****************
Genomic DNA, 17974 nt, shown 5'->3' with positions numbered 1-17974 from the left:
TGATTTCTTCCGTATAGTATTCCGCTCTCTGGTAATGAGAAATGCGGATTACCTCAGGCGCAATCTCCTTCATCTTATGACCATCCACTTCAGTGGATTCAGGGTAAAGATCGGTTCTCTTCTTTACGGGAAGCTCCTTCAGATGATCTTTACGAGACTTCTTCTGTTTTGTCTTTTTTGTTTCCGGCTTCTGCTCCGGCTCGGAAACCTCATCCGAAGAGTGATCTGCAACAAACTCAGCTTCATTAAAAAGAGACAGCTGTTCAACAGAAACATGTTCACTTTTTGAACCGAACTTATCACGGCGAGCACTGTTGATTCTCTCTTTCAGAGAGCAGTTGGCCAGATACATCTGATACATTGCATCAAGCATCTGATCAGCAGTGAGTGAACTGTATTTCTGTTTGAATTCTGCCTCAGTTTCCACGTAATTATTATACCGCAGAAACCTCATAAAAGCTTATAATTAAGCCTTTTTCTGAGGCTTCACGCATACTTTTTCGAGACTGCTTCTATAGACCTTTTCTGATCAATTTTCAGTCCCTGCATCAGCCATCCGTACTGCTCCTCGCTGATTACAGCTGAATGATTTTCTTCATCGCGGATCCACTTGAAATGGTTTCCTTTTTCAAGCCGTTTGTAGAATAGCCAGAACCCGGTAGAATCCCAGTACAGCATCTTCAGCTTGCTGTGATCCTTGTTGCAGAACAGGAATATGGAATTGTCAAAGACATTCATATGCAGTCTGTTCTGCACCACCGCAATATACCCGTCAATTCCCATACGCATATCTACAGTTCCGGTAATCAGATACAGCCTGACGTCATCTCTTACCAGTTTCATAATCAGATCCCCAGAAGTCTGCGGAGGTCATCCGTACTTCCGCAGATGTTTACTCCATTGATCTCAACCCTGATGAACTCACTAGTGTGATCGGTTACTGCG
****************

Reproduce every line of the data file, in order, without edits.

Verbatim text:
Genomic DNA, 17974 nt, shown 5'->3' with positions numbered 1-17974 from the left:
TGATTTCTTCCGTATAGTATTCCGCTCTCTGGTAATGAGAAATGCGGATTACCTCAGGCGCAATCTCCTTCATCTTATGACCATCCACTTCAGTGGATTCAGGGTAAAGATCGGTTCTCTTCTTTACGGGAAGCTCCTTCAGATGATCTTTACGAGACTTCTTCTGTTTTGTCTTTTTTGTTTCCGGCTTCTGCTCCGGCTCGGAAACCTCATCCGAAGAGTGATCTGCAACAAACTCAGCTTCATTAAAAAGAGACAGCTGTTCAACAGAAACATGTTCACTTTTTGAACCGAACTTATCACGGCGAGCACTGTTGATTCTCTCTTTCAGAGAGCAGTTGGCCAGATACATCTGATACATTGCATCAAGCATCTGATCAGCAGTGAGTGAACTGTATTTCTGTTTGAATTCTGCCTCAGTTTCCACGTAATTATTATACCGCAGAAACCTCATAAAAGCTTATAATTAAGCCTTTTTCTGAGGCTTCACGCATACTTTTTCGAGACTGCTTCTATAGACCTTTTCTGATCAATTTTCAGTCCCTGCATCAGCCATCCGTACTGCTCCTCGCTGATTACAGCTGAATGATTTTCTTCATCGCGGATCCACTTGAAATGGTTTCCTTTTTCAAGCCGTTTGTAGAATAGCCAGAACCCGGTAGAATCCCAGTACAGCATCTTCAGCTTGCTGTGATCCTTGTTGCAGAACAGGAATATGGAATTGTCAAAGACATTCATATGCAGTCTGTTCTGCACCACCGCAATATACCCGTCAATTCCCATACGCATATCTACAGTTCCGGTAATCAGATACAGCCTGACGTCATCTCTTACCAGTTTCATAATCAGATCCCCAGAAGTCTGCGGAGGTCATCCGTACTTCCGCAGATGTTTACTCCATTGATCTCAACCCTGATGAACTCACTAGTGTGATCGGTTACTGCG